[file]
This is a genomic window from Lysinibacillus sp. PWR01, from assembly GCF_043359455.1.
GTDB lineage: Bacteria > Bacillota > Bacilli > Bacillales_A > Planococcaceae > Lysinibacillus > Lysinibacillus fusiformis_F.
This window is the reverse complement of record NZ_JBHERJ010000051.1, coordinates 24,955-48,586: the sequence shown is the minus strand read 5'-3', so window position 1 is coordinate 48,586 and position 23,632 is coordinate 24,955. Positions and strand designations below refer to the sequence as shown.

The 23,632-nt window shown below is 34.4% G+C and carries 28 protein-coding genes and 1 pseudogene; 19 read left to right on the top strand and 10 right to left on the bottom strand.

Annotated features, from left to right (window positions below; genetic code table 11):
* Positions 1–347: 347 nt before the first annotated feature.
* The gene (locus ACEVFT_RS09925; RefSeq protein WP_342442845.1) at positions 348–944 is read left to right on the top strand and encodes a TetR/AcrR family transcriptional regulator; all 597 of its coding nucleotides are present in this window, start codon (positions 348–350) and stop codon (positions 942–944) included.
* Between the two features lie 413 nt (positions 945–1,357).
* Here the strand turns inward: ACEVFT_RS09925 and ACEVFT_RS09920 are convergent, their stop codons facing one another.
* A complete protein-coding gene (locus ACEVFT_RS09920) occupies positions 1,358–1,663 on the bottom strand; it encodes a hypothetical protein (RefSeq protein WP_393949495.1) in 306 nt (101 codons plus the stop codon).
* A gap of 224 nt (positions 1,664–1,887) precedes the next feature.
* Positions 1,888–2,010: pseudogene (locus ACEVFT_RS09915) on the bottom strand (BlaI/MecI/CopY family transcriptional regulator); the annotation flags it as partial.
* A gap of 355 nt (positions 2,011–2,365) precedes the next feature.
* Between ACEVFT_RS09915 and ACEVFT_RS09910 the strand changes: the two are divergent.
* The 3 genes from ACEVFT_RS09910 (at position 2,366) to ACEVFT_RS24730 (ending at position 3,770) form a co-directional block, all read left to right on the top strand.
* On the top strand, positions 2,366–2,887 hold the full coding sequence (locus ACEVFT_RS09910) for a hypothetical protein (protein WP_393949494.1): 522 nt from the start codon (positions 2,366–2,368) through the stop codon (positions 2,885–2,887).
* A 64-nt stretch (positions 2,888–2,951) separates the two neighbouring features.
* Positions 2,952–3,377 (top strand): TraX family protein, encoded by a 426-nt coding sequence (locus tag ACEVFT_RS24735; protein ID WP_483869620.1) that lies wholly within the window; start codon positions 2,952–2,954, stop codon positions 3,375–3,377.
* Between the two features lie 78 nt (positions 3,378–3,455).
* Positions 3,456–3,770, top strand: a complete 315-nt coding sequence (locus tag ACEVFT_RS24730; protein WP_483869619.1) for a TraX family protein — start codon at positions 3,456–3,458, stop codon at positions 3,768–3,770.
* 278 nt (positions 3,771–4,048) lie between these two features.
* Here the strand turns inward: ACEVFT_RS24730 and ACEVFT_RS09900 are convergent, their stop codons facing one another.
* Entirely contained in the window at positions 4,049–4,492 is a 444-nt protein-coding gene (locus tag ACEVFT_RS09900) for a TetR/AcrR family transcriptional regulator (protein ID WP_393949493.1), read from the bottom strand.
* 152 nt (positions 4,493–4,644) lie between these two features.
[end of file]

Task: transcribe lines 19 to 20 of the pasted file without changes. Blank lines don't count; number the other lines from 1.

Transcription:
* Between the two features lie 78 nt (positions 3,378–3,455).
* Positions 3,456–3,770, top strand: a complete 315-nt coding sequence (locus tag ACEVFT_RS24730; protein WP_483869619.1) for a TraX family protein — start codon at positions 3,456–3,458, stop codon at positions 3,768–3,770.